“Theoretically speaking. One tiny problem: there is no such pool in that area.”

There was a prolonged silence on the other line, which Rhys felt impatient to fill in as not to waste time. He needed rest as much as any normal human and now his eyes began to weigh down.

“There’s a solution to that, albeit temporary,” he said, standing up, not waiting for Davinci’s response. He left for a few seconds and came back with a kettle in hand. “Karna, do you mind?”

Karna shook his head and took the kettle. The palms of his hand glowed red and soon after, there was steam rising from its mouth. With his usual stoicism, he poured the water over himself. For the third time in the day, he got really wet.

OK, that sounds so wrong.

A soft gasping sound passed Davinci’s lips.

The steam cleared and the original Karna appeared. Almost at the same time, Davinci exclaimed, “Meravigliosa! Subarashii! Marvelous! This is definitely one of the rare miracles I’ve the chance to witness. Simply marvelous.”

Karna’s face was expressionless while Siegfried’s had soured. “He can only keep this form for a short while,” he said, and Rhys noted the annoyance in his tone. But he couldn’t blame Davinci though; from a scientist’s perspective, this unfortunate incident was a golden chance to study the unknown, and this, this was nothing sort of a miracle.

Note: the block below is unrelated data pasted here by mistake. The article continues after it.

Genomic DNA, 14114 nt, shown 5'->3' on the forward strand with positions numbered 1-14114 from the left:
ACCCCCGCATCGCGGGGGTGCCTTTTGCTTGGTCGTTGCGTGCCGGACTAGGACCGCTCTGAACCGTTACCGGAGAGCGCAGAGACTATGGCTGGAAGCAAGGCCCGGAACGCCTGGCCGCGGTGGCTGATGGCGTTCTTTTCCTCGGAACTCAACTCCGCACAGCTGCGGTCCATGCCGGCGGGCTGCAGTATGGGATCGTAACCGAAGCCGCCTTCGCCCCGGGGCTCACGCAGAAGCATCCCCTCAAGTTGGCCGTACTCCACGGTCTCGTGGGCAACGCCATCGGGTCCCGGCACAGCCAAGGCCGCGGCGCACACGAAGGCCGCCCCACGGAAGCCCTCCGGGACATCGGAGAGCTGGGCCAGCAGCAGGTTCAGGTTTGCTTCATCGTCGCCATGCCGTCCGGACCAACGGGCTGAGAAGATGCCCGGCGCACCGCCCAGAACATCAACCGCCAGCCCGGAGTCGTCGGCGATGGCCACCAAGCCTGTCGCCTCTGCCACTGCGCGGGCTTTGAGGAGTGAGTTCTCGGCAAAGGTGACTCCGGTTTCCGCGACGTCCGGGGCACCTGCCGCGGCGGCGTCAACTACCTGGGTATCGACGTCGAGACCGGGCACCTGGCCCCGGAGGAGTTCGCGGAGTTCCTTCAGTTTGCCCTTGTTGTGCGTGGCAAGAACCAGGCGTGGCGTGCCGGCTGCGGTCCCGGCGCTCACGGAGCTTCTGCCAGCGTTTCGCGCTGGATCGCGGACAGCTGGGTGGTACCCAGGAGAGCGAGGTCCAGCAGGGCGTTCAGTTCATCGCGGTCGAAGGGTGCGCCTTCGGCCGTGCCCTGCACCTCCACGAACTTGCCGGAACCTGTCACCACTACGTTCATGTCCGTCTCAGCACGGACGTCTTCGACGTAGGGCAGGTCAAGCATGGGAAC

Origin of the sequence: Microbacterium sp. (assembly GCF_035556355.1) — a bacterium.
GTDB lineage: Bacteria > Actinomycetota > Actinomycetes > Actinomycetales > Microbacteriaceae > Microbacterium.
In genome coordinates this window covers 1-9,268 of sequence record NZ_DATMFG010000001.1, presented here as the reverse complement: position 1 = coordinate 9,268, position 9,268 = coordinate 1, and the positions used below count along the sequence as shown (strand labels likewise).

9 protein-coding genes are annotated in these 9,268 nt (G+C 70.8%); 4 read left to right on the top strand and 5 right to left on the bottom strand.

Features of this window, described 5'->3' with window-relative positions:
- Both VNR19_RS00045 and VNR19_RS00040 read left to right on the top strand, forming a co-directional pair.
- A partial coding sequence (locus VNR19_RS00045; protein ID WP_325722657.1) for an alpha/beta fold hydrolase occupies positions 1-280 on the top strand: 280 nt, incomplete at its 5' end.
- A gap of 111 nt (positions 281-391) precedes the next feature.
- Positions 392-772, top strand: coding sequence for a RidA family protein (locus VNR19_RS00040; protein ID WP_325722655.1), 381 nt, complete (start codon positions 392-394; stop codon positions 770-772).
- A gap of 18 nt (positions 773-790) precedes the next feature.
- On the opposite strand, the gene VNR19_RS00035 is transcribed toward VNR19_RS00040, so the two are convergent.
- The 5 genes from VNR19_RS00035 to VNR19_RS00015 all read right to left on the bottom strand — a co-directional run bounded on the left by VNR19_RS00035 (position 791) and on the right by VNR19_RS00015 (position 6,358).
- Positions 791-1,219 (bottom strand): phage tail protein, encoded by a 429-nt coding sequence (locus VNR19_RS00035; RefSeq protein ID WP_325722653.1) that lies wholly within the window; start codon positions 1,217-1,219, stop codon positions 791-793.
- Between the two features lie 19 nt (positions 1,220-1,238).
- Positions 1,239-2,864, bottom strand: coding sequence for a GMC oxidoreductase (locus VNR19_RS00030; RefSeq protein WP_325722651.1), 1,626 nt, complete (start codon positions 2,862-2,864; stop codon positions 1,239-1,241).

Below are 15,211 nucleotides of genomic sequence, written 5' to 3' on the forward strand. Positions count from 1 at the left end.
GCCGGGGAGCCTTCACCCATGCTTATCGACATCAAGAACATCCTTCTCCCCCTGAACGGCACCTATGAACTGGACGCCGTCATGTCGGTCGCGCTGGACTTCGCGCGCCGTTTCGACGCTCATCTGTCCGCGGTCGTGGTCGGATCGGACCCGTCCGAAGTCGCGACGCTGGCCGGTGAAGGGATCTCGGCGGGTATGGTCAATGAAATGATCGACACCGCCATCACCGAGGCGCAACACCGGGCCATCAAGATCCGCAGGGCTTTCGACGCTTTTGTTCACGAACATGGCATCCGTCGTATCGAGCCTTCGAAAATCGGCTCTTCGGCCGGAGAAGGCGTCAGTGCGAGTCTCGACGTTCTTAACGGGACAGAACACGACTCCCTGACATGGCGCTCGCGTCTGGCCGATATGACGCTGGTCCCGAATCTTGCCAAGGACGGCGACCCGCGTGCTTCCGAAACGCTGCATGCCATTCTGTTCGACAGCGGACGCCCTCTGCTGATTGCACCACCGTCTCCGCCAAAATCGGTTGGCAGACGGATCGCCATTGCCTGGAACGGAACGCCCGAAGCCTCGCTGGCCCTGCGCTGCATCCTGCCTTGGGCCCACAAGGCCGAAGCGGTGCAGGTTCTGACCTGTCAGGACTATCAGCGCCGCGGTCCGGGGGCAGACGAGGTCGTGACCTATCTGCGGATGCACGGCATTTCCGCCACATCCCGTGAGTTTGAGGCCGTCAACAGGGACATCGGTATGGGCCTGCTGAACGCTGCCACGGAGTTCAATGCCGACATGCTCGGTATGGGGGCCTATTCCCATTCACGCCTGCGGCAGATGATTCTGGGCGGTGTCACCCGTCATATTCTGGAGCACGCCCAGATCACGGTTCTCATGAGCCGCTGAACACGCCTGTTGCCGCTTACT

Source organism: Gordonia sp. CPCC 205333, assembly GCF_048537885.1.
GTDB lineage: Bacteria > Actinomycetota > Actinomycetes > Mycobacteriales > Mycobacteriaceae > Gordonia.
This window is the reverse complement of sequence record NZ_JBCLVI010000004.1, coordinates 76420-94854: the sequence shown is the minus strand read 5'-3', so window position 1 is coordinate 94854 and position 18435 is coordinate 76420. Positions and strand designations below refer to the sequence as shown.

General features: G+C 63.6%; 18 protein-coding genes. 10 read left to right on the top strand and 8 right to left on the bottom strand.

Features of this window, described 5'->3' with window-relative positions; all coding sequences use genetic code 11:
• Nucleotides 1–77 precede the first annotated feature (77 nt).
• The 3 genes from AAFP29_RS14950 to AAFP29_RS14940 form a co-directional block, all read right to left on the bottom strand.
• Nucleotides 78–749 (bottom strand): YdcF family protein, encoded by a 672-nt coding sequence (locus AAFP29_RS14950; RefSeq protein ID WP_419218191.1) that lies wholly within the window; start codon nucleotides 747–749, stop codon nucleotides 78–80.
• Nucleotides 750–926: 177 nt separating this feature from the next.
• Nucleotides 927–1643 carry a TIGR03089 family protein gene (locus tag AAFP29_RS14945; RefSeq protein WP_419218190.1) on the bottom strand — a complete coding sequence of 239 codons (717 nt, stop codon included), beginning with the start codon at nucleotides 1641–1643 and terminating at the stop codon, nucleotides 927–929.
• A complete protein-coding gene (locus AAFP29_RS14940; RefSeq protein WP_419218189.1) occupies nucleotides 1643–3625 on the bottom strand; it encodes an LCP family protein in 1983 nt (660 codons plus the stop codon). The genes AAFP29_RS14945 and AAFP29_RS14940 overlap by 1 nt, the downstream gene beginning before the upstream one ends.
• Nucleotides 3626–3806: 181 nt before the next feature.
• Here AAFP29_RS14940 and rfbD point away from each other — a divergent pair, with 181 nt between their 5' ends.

“When he’s dry, he’s back to being a woman.”

Davinci cleared her throat. “Well, it’s troublesome. Let’s see… “ Rhys heard the sound of keyboard. “It appears in the second Karna turned from woman to man, the magical reading pivoted, meaning a large amount of magical energy was involved. As far as I know, there’s one thing that has that much energy…”

“The Grail!” Both Rhys and Davinci said in unison.

“We speculated as much,” Rhys said. “It seems we came pretty close to it.”

“Any clue on where it is or whose hand it is in so far?”

“Yes, the man we met here provided us a clue, which we will set off to check tomorrow.”

“Now that’s the silver lining,” Davinci chuckled. “Anyway, we will be keeping contact tomorrow. Can your communication device hold up?”